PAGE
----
Sunday, March 20, 2005

Nepali Times: Managing To Stay In Print

Nepali Times, the paper, has always had this tilt to it, this spice. I have been curious to know how they have been reacting to the curbed press freedom. Looks like they are managing to be colorful.

At Nepali Times
  • Deuba’s democratic delusions .... Deuba, the twice dismissed, used a post-release press meet to lash out at the media ..... it wasn’t the message so much as the method of delivery: he was frothing and fuming and had to be restrained by colleagues .... symptoms of cognitive dissonance .... an extreme condition of conflict or anxiety resulting from inconsistency between one’s beliefs and one’s actions such as opposing authoritarianism but assisting in its entrenchment ...... He wilfully let the tenure of local units lapse, he dissolved parliament, declared the first emergency, censored the press and mobilised the army to fight the insurgency.... people in the 50-plus age group suddenly found after 1990 that they had unfettered freedom to make mistakes ..... Deuba’s closest parallel in this affliction is Haiti’s Baby Doc Duvalier. At the height of his delusion, Baby Doc put up posters in Port au Prince that read: ‘I should like to stand before the tribunal of history as the person who irreversibly founded democracy in Haiti (signed) Jean-Claude Duvalier, president-for-life.’
  • The middle ground The Washington demonstration followed meetings held by a group of prominent Nepali intellectuals at the offices of American senators...... The sooner the myth that opposition towards failed political leaders (and the Maoists) translates into unconditional support for the king is dispensed with, the sooner we are likely to experience concrete results on the ground in Nepal.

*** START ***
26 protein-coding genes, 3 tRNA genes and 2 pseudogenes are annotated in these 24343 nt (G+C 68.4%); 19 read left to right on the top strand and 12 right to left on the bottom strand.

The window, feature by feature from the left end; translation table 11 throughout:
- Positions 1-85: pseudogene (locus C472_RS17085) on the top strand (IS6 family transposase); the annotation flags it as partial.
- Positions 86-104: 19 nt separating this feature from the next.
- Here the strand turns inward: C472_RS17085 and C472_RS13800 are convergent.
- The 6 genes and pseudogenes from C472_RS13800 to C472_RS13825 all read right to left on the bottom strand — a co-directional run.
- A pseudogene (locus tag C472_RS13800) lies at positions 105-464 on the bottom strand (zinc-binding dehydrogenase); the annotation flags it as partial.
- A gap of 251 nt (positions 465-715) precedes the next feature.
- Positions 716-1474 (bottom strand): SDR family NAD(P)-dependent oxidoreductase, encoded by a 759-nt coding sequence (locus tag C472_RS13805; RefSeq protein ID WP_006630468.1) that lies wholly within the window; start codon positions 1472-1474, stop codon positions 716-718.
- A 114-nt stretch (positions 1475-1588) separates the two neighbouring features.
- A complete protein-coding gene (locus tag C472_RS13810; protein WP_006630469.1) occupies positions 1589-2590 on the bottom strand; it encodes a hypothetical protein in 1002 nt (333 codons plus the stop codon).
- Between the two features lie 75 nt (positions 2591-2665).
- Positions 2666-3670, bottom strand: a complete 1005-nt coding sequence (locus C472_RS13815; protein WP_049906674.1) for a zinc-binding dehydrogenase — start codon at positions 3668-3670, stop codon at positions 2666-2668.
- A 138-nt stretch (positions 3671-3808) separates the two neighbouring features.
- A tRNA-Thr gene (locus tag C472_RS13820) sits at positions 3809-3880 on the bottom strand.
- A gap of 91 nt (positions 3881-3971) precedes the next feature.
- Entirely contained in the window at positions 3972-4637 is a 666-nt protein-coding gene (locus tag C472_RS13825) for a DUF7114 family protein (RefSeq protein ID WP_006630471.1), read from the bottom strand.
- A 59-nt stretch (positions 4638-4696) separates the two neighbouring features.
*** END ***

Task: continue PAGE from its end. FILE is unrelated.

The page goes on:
• When you’re a poor country The Pan Parag ban is really going to hurt. .... (Based on a secret poll by Wolfensohn and Associates, 50 percent of the World Bank staff thought poverty meant flying Business Class instead of First. The remaining 50 percent thought subsidised food in the World Bank Cafeteria was one of the most successful poverty reduction moves by the Bank in the last 50 years.)
  • “The real issue is about security vs terrorism” Zamir Akram, Pakistani ambassador ..... the two countries share similar challenges like having large and powerful neighbours .... he has misgivings about the strong rhetoric coming from the international community. “This level of comment has taken place in other countries but they should be unacceptable for any sovereign country” ...... the justification used for King Gyanendra’s February First move is similar to those used by General Musharaff when he seized power in 1999: that the political parties had made a mess of things and someone had to step in to set things right. ..... will be heading the foreign policy desk at the prime minister’s office in Islamabad.
  • Deuba blames messengers “I warned you that a time would come when there would be censorship but you didn’t listen did you?” said the visibly angry Deuba. “Today I am deliberately toning down my words so it will be possible for you to publish them.” “In my time, you criticised me, wrote nonsense against me, blasted me, can you do that now? All you can report is jindabad this and jindabad that.” “I am a person who wants the best for monarchy. I want democracy to work with monarchy. But you always called me a palace puppet, didn’t you say such nonsensical things?” He said he told the king: “I am not the problem, why should I resign?” “What the army said, I did, I increased the defence budget, bought four helicopters, recruited 11,000 soldiers. And the king does this after the army had been strengthened and if it hadn’t been strengthened, Maoist violence would have escalated.” “Publish what I’ve said and I’ll consider you all bahadurs.”